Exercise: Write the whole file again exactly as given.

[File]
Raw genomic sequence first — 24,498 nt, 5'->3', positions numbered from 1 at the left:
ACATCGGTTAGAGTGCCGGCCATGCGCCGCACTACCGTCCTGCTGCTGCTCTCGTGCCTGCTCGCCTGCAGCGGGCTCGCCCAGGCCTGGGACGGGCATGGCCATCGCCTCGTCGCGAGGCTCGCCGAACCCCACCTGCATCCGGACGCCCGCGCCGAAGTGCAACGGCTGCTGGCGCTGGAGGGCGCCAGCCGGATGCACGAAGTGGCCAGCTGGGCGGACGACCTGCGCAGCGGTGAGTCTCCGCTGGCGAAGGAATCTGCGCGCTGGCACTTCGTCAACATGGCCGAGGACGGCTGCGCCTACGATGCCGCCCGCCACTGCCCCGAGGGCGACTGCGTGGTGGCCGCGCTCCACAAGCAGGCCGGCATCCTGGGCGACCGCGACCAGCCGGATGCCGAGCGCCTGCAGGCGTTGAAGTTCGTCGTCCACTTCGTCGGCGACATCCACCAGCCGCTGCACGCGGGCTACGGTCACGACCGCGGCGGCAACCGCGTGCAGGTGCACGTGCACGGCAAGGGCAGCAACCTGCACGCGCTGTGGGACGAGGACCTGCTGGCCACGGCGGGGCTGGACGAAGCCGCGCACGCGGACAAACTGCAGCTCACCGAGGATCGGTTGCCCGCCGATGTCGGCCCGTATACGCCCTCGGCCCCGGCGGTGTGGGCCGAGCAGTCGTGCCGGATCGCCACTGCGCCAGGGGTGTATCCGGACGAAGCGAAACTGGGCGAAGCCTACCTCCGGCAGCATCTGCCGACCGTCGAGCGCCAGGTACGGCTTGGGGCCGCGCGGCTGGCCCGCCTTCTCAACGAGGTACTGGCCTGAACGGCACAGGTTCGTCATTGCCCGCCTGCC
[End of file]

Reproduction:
Raw genomic sequence first — 24,498 nt, 5'->3', positions numbered from 1 at the left:
ACATCGGTTAGAGTGCCGGCCATGCGCCGCACTACCGTCCTGCTGCTGCTCTCGTGCCTGCTCGCCTGCAGCGGGCTCGCCCAGGCCTGGGACGGGCATGGCCATCGCCTCGTCGCGAGGCTCGCCGAACCCCACCTGCATCCGGACGCCCGCGCCGAAGTGCAACGGCTGCTGGCGCTGGAGGGCGCCAGCCGGATGCACGAAGTGGCCAGCTGGGCGGACGACCTGCGCAGCGGTGAGTCTCCGCTGGCGAAGGAATCTGCGCGCTGGCACTTCGTCAACATGGCCGAGGACGGCTGCGCCTACGATGCCGCCCGCCACTGCCCCGAGGGCGACTGCGTGGTGGCCGCGCTCCACAAGCAGGCCGGCATCCTGGGCGACCGCGACCAGCCGGATGCCGAGCGCCTGCAGGCGTTGAAGTTCGTCGTCCACTTCGTCGGCGACATCCACCAGCCGCTGCACGCGGGCTACGGTCACGACCGCGGCGGCAACCGCGTGCAGGTGCACGTGCACGGCAAGGGCAGCAACCTGCACGCGCTGTGGGACGAGGACCTGCTGGCCACGGCGGGGCTGGACGAAGCCGCGCACGCGGACAAACTGCAGCTCACCGAGGATCGGTTGCCCGCCGATGTCGGCCCGTATACGCCCTCGGCCCCGGCGGTGTGGGCCGAGCAGTCGTGCCGGATCGCCACTGCGCCAGGGGTGTATCCGGACGAAGCGAAACTGGGCGAAGCCTACCTCCGGCAGCATCTGCCGACCGTCGAGCGCCAGGTACGGCTTGGGGCCGCGCGGCTGGCCCGCCTTCTCAACGAGGTACTGGCCTGAACGGCACAGGTTCGTCATTGCCCGCCTGCC